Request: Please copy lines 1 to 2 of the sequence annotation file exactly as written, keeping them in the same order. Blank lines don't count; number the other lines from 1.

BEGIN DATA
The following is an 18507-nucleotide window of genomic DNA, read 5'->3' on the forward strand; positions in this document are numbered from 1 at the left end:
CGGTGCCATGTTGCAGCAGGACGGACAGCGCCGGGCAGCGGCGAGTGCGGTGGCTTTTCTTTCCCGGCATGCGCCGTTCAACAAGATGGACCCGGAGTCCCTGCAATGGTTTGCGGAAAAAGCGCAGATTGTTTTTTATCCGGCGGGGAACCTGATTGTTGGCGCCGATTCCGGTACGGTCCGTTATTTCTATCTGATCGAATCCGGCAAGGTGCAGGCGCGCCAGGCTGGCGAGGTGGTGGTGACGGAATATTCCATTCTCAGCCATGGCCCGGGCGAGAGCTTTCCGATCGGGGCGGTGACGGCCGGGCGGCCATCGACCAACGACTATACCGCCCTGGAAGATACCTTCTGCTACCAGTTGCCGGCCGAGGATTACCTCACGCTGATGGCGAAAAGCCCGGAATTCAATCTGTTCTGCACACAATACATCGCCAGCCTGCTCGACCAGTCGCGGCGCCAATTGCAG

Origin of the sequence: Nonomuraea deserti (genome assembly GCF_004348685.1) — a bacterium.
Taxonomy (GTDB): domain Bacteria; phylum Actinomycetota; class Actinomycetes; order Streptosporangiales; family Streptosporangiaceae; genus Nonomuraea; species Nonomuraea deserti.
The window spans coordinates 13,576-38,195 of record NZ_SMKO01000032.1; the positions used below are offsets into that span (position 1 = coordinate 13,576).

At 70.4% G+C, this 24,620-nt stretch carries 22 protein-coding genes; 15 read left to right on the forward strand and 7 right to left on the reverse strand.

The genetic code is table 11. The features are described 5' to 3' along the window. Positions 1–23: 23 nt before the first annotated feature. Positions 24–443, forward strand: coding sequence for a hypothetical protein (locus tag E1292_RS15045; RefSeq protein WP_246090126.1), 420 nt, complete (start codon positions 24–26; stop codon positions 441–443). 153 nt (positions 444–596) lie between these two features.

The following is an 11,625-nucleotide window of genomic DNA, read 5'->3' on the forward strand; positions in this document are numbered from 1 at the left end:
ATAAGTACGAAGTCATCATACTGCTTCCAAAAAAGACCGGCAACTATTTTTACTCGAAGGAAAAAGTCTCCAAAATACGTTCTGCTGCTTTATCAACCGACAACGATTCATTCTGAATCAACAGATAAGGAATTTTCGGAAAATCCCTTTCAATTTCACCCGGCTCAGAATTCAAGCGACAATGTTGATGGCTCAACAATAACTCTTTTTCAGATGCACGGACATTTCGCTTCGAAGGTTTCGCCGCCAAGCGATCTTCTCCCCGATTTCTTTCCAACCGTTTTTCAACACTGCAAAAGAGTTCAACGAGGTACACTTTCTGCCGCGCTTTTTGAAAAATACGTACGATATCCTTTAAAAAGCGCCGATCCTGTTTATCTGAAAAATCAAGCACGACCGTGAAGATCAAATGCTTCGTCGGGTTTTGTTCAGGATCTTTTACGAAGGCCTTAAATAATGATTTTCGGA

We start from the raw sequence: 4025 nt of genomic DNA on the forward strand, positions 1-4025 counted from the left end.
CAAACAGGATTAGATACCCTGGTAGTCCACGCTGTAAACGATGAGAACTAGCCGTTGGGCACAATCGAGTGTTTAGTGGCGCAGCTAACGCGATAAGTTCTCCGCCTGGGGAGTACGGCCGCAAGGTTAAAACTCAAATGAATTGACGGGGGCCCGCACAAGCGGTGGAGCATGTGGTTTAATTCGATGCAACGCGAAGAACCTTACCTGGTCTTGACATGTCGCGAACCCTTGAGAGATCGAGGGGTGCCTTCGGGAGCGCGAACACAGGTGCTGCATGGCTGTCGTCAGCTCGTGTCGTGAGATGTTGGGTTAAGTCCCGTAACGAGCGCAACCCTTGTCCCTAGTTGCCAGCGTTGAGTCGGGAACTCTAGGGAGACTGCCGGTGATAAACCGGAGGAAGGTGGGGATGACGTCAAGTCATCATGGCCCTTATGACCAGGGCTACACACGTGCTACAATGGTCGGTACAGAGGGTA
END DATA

The following is an 18507-nucleotide window of genomic DNA, read 5'->3' on the forward strand; positions in this document are numbered from 1 at the left end:
CGGTGCCATGTTGCAGCAGGACGGACAGCGCCGGGCAGCGGCGAGTGCGGTGGCTTTTCTTTCCCGGCATGCGCCGTTCAACAAGATGGACCCGGAGTCCCTGCAATGGTTTGCGGAAAAAGCGCAGATTGTTTTTTATCCGGCGGGGAACCTGATTGTTGGCGCCGATTCCGGTACGGTCCGTTATTTCTATCTGATCGAATCCGGCAAGGTGCAGGCGCGCCAGGCTGGCGAGGTGGTGGTGACGGAATATTCCATTCTCAGCCATGGCCCGGGCGAGAGCTTTCCGATCGGGGCGGTGACGGCCGGGCGGCCATCGACCAACGACTATACCGCCCTGGAAGATACCTTCTGCTACCAGTTGCCGGCCGAGGATTACCTCACGCTGATGGCGAAAAGCCCGGAATTCAATCTGTTCTGCACACAATACATCGCCAGCCTGCTCGACCAGTCGCGGCGCCAATTGCAG